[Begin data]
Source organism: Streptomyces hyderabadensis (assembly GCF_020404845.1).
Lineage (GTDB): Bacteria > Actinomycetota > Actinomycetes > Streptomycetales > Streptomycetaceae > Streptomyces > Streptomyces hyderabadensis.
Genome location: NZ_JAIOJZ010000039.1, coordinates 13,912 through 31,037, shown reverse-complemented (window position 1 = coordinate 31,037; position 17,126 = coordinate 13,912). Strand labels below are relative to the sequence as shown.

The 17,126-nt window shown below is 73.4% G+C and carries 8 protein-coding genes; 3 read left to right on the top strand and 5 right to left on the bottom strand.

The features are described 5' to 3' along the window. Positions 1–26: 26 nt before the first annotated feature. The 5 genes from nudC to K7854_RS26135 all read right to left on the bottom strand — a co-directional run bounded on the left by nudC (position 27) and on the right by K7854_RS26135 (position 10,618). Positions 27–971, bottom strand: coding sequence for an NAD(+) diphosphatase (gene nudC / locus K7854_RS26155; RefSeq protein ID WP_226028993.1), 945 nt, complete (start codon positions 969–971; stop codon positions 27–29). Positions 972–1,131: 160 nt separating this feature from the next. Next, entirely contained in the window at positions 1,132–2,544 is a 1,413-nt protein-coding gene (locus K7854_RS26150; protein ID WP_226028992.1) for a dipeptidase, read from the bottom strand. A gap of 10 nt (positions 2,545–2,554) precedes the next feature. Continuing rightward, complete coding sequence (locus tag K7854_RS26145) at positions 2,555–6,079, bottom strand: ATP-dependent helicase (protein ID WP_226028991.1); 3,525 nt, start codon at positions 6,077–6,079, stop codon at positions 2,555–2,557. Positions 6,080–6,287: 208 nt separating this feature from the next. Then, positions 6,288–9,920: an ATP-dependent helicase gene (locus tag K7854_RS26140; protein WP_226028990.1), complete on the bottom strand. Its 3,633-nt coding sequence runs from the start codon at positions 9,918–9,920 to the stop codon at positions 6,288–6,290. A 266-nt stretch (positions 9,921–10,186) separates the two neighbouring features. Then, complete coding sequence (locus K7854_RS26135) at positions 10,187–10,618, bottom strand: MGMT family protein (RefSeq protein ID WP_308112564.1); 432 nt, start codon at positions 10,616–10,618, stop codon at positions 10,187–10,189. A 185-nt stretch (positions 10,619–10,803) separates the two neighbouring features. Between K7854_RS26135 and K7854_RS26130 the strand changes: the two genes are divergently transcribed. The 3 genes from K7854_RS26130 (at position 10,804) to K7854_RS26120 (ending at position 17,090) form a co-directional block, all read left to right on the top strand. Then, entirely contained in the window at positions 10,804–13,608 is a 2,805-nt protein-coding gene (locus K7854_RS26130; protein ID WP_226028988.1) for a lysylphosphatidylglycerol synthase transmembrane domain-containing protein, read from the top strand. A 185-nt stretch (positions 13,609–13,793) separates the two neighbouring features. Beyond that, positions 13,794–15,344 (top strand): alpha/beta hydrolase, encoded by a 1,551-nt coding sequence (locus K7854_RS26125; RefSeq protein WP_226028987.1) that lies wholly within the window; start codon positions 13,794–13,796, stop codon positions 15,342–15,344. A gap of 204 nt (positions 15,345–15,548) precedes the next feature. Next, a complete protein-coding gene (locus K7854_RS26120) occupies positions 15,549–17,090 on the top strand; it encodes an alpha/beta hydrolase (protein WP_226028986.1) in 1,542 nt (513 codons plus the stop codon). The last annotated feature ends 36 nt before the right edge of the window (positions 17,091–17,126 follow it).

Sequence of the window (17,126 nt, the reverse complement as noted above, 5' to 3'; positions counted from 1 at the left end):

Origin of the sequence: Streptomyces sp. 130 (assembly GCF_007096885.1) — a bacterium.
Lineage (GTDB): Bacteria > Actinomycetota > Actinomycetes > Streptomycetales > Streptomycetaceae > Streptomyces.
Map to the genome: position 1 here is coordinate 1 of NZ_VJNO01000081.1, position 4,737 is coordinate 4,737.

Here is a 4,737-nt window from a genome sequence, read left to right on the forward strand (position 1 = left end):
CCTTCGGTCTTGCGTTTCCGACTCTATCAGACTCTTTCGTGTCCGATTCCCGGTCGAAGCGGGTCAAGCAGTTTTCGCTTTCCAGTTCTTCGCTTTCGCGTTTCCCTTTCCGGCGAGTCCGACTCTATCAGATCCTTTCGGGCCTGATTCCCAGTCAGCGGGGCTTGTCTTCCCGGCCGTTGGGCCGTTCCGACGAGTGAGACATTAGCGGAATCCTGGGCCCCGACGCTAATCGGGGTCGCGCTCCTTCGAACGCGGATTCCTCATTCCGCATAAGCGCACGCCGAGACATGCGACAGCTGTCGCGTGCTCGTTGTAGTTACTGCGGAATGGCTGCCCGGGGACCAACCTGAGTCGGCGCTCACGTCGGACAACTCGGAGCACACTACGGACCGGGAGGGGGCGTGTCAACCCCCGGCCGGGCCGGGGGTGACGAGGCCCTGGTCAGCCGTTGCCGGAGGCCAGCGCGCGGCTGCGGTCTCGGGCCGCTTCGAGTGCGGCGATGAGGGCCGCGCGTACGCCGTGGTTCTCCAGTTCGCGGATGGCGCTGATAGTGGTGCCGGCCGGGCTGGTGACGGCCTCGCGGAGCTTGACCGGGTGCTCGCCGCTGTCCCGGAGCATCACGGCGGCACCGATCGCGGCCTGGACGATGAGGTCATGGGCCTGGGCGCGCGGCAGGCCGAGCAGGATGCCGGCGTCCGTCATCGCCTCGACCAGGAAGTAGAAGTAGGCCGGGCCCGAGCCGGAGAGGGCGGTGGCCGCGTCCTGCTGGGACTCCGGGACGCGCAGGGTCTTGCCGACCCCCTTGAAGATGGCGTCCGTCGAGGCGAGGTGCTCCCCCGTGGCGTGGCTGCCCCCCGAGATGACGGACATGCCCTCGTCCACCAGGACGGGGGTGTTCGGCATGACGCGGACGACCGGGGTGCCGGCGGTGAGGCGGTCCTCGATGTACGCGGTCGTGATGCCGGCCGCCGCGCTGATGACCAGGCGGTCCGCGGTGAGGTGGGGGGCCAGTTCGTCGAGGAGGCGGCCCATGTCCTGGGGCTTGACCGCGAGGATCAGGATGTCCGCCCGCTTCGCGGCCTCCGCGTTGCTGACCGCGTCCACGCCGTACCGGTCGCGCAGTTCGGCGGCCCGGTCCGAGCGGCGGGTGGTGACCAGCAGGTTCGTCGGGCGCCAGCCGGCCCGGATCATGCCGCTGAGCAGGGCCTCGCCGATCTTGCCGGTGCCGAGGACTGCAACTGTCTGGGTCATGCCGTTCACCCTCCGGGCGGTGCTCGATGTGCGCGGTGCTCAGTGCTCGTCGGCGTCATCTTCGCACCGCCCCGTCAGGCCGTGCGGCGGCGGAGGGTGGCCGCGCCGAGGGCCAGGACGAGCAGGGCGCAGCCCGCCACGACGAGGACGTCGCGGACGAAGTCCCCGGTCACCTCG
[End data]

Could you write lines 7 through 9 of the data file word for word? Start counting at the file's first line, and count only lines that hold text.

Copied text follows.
Origin of the sequence: Streptomyces sp. 130 (assembly GCF_007096885.1) — a bacterium.
Lineage (GTDB): Bacteria > Actinomycetota > Actinomycetes > Streptomycetales > Streptomycetaceae > Streptomyces.
Map to the genome: position 1 here is coordinate 1 of NZ_VJNO01000081.1, position 4,737 is coordinate 4,737.